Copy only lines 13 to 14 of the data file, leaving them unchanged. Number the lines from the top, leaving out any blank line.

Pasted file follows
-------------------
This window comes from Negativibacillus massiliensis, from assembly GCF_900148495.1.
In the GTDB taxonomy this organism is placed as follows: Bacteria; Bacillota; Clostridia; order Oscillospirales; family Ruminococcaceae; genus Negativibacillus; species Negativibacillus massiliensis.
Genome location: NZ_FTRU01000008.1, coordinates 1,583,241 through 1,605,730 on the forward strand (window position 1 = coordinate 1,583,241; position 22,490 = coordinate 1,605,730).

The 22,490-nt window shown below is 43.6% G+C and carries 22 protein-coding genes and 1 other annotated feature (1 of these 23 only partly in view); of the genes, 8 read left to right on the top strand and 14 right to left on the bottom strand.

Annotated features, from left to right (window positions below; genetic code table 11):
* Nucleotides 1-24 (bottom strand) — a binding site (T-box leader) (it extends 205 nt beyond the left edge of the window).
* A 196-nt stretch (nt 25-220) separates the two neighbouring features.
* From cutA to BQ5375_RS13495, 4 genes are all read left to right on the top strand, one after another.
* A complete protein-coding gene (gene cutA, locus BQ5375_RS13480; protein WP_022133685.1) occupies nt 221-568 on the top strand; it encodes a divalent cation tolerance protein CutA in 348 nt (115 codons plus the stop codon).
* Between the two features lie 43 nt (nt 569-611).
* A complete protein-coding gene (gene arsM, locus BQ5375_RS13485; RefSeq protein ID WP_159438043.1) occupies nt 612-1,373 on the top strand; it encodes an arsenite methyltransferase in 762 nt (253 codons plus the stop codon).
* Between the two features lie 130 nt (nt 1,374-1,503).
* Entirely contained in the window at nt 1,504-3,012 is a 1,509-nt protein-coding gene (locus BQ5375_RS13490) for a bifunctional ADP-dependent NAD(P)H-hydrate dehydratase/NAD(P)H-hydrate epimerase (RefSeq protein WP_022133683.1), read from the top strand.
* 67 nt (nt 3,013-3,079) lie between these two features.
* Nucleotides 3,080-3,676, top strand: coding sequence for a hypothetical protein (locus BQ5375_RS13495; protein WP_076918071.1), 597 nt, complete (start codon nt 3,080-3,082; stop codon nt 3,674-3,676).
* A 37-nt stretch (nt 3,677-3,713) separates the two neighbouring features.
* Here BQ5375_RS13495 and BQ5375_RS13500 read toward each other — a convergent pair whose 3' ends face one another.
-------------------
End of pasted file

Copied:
* Entirely contained in the window at nt 1,504-3,012 is a 1,509-nt protein-coding gene (locus BQ5375_RS13490) for a bifunctional ADP-dependent NAD(P)H-hydrate dehydratase/NAD(P)H-hydrate epimerase (RefSeq protein WP_022133683.1), read from the top strand.
* 67 nt (nt 3,013-3,079) lie between these two features.